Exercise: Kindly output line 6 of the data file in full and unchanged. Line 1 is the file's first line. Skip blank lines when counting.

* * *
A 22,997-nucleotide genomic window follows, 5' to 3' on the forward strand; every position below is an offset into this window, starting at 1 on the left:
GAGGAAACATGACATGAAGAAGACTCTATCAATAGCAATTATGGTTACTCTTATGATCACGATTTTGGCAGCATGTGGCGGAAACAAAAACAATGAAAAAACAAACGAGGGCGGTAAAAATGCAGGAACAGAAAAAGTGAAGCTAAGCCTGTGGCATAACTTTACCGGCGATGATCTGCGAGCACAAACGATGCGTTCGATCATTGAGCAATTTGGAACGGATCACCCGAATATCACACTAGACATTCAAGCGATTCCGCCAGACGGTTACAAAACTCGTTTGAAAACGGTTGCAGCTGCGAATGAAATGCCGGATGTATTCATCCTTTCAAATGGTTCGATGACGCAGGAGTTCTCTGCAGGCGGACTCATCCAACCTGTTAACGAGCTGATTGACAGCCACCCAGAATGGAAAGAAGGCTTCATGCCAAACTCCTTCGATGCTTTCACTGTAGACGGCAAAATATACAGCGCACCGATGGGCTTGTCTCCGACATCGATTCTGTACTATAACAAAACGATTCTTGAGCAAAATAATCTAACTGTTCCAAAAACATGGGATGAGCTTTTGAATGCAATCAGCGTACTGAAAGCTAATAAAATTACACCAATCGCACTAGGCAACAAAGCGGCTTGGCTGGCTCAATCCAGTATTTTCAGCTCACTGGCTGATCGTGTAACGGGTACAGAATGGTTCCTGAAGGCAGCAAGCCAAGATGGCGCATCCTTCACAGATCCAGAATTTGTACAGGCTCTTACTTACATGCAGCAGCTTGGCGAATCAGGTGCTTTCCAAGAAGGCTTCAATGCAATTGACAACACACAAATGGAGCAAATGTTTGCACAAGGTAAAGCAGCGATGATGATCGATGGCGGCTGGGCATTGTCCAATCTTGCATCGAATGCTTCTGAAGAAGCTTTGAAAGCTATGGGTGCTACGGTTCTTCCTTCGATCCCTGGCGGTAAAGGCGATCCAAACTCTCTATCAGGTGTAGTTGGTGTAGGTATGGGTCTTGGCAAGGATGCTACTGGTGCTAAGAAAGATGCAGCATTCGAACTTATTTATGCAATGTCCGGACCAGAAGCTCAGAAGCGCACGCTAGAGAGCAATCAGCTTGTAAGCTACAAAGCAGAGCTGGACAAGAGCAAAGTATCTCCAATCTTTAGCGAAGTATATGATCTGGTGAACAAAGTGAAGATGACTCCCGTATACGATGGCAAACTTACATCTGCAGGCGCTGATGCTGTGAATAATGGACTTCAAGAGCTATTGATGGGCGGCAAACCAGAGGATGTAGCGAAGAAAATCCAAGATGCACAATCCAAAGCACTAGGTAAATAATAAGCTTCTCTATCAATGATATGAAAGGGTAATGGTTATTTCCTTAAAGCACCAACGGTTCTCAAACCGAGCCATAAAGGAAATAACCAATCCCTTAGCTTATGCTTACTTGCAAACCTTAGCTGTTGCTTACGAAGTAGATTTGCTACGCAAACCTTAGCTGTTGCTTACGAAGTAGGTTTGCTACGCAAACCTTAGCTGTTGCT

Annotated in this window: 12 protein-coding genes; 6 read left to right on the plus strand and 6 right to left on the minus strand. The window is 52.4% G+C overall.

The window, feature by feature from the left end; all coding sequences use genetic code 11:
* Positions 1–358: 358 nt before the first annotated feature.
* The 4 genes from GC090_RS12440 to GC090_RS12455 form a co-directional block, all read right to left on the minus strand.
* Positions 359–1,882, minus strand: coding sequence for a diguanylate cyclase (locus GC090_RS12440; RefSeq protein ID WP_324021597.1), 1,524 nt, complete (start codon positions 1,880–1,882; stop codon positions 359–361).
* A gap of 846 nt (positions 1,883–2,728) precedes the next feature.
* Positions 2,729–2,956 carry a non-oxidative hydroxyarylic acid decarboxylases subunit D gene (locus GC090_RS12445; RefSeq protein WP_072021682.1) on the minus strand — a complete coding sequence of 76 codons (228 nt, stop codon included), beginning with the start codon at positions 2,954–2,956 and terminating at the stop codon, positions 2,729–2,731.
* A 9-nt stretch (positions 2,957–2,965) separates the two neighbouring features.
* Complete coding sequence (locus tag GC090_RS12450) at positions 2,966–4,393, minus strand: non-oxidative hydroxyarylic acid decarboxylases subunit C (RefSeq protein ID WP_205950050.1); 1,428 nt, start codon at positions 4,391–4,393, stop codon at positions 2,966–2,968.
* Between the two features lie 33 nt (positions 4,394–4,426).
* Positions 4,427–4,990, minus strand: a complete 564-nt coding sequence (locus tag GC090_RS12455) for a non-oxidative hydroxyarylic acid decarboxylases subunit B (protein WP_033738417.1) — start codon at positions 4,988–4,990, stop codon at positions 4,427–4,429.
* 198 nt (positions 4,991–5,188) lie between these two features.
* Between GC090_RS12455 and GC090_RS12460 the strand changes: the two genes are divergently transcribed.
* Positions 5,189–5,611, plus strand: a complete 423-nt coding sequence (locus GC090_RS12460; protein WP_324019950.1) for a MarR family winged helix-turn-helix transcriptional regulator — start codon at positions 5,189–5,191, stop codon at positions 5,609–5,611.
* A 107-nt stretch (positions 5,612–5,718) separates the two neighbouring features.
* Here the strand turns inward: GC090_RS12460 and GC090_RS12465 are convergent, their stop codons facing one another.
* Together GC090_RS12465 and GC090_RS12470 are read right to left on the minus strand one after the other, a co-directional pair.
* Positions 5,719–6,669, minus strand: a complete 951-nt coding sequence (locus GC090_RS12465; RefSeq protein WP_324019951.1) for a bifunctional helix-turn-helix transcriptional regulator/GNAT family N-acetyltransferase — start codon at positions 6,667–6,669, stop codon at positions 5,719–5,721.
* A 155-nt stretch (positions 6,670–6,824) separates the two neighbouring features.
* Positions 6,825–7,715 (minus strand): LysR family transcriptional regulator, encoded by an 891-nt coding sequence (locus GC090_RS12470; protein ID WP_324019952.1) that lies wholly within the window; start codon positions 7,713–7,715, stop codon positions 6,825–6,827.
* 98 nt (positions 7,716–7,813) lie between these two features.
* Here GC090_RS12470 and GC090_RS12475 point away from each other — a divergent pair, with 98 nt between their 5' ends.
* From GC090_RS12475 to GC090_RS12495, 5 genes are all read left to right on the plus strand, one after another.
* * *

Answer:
* The 4 genes from GC090_RS12440 to GC090_RS12455 form a co-directional block, all read right to left on the minus strand.